View Single Post
Old February 2, 2017   #4
LoreD
Tomatovillian™
 
Join Date: Jul 2006
Location: Chicago Suburbs
Posts: 308
Default

Quote:
Originally Posted by NarnianGarden View Post
Wow. However: I'd love to know how to apply 18th century recipes in modern times, i.e., how to use an electric oven at which temperature etc...

Some people in my country have a traditional baking oven that functions with chopped wood as its fuel. It's a wonderful heating system for a large house and it can be used for many dishes, casseroles, stews, not only bread ... (yes, very unpopular among the new green hippie generation... supposedly sooo unecological etc... I am glad there is no EU dircetive yet to ban them from households!)

I found the recipes to be pretty unusual. Most of them were cooked in a pot over an open fire. I think cooking on an electric stove would be pretty much the same, The baked recipes, I usually go with 375-400 degrees. Most baked goods are about that temp. Since most of the baked goods were baked in wood ovens; I don't think people were that picky about temps.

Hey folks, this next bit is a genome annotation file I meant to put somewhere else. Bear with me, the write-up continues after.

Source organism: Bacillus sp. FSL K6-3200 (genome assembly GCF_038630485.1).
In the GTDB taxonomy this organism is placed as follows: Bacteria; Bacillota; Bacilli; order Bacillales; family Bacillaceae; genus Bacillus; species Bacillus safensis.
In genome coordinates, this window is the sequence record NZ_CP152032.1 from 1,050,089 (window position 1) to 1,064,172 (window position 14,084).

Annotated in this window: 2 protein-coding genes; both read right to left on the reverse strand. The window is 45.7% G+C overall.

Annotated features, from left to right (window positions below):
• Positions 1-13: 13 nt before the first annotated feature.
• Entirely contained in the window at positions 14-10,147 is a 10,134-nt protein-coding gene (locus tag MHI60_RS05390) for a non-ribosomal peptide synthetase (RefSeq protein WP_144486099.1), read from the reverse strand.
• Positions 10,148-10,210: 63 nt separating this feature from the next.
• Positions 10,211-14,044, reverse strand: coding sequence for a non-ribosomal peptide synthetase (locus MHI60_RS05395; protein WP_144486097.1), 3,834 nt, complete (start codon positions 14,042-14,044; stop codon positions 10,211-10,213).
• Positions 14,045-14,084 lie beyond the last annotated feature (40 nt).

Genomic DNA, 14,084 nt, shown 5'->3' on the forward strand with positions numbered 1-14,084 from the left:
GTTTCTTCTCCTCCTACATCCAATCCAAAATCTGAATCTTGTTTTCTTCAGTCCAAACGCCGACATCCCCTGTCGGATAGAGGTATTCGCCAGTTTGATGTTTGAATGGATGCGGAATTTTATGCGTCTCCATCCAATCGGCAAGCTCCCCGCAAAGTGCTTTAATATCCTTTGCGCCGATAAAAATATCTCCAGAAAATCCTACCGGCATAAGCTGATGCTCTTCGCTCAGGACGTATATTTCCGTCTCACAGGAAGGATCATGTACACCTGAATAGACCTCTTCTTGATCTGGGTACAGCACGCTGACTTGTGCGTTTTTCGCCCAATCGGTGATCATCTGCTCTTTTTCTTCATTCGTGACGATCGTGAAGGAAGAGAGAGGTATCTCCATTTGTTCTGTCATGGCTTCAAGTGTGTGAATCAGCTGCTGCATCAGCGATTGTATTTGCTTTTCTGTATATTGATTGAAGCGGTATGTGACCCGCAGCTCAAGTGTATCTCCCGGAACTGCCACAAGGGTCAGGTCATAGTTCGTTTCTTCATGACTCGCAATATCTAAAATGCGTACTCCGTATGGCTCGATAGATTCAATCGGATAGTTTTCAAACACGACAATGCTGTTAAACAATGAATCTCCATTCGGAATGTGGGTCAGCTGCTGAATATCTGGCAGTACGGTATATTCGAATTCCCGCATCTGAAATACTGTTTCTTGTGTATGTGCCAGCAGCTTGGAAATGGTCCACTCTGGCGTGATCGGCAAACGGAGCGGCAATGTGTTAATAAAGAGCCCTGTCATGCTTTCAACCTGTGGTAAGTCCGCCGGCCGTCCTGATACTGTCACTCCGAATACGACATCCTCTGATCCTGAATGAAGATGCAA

I thought some of the recipes were pretty interesting, like the potato cheesecake, paw paw pudding, and pickled red cabbage.

He, also, had videos about building bread ovens out of mud. He said they could be built in one day.

You might have some difficulty getting some of the ingredients, like okra, but it might be a good excuse to start growing it yourself.

I think the videos are fun and educational to watch. You can click the subscribe button and new videos will be sent to you.
__________________
Its not what you get to keep in life, its what you get to give away.

Last edited by LoreD; February 2, 2017 at 04:45 PM.
LoreD is offline   Reply With Quote